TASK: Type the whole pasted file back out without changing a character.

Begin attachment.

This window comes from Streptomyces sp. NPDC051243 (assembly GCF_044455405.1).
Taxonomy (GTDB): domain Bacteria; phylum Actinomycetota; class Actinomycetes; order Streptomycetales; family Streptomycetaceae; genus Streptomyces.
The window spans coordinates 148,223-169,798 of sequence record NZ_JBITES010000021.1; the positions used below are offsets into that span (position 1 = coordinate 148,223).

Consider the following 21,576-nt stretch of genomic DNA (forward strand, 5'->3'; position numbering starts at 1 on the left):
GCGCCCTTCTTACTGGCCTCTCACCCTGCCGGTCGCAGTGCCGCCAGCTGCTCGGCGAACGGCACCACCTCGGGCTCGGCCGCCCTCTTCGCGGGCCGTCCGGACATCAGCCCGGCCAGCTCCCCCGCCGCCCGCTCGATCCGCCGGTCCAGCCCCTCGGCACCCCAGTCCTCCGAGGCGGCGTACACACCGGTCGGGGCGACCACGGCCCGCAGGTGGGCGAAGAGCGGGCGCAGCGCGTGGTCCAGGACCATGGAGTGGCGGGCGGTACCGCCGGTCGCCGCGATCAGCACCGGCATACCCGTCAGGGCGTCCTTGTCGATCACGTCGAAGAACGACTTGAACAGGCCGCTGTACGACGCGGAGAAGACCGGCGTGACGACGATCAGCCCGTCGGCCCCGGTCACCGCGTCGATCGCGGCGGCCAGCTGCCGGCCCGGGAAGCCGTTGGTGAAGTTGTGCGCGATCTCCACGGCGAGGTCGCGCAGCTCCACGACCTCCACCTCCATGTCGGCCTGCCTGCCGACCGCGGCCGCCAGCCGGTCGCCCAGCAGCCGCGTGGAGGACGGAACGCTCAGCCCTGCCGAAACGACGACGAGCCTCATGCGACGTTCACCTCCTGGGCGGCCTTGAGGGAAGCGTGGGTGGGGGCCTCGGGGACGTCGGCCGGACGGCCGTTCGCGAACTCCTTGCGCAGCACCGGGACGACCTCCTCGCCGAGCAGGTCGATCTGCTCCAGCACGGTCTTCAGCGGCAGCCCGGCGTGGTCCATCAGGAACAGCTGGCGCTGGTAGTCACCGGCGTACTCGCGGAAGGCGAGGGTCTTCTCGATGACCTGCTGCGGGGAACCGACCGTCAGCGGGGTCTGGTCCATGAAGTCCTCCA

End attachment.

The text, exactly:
This window comes from Streptomyces sp. NPDC051243 (assembly GCF_044455405.1).
Taxonomy (GTDB): domain Bacteria; phylum Actinomycetota; class Actinomycetes; order Streptomycetales; family Streptomycetaceae; genus Streptomyces.
The window spans coordinates 148,223-169,798 of sequence record NZ_JBITES010000021.1; the positions used below are offsets into that span (position 1 = coordinate 148,223).

Consider the following 21,576-nt stretch of genomic DNA (forward strand, 5'->3'; position numbering starts at 1 on the left):
GCGCCCTTCTTACTGGCCTCTCACCCTGCCGGTCGCAGTGCCGCCAGCTGCTCGGCGAACGGCACCACCTCGGGCTCGGCCGCCCTCTTCGCGGGCCGTCCGGACATCAGCCCGGCCAGCTCCCCCGCCGCCCGCTCGATCCGCCGGTCCAGCCCCTCGGCACCCCAGTCCTCCGAGGCGGCGTACACACCGGTCGGGGCGACCACGGCCCGCAGGTGGGCGAAGAGCGGGCGCAGCGCGTGGTCCAGGACCATGGAGTGGCGGGCGGTACCGCCGGTCGCCGCGATCAGCACCGGCATACCCGTCAGGGCGTCCTTGTCGATCACGTCGAAGAACGACTTGAACAGGCCGCTGTACGACGCGGAGAAGACCGGCGTGACGACGATCAGCCCGTCGGCCCCGGTCACCGCGTCGATCGCGGCGGCCAGCTGCCGGCCCGGGAAGCCGTTGGTGAAGTTGTGCGCGATCTCCACGGCGAGGTCGCGCAGCTCCACGACCTCCACCTCCATGTCGGCCTGCCTGCCGACCGCGGCCGCCAGCCGGTCGCCCAGCAGCCGCGTGGAGGACGGAACGCTCAGCCCTGCCGAAACGACGACGAGCCTCATGCGACGTTCACCTCCTGGGCGGCCTTGAGGGAAGCGTGGGTGGGGGCCTCGGGGACGTCGGCCGGACGGCCGTTCGCGAACTCCTTGCGCAGCACCGGGACGACCTCCTCGCCGAGCAGGTCGATCTGCTCCAGCACGGTCTTCAGCGGCAGCCCGGCGTGGTCCATCAGGAACAGCTGGCGCTGGTAGTCACCGGCGTACTCGCGGAAGGCGAGGGTCTTCTCGATGACCTGCTGCGGGGAACCGACCGTCAGCGGGGTCTGGTCCATGAAGTCCTCCA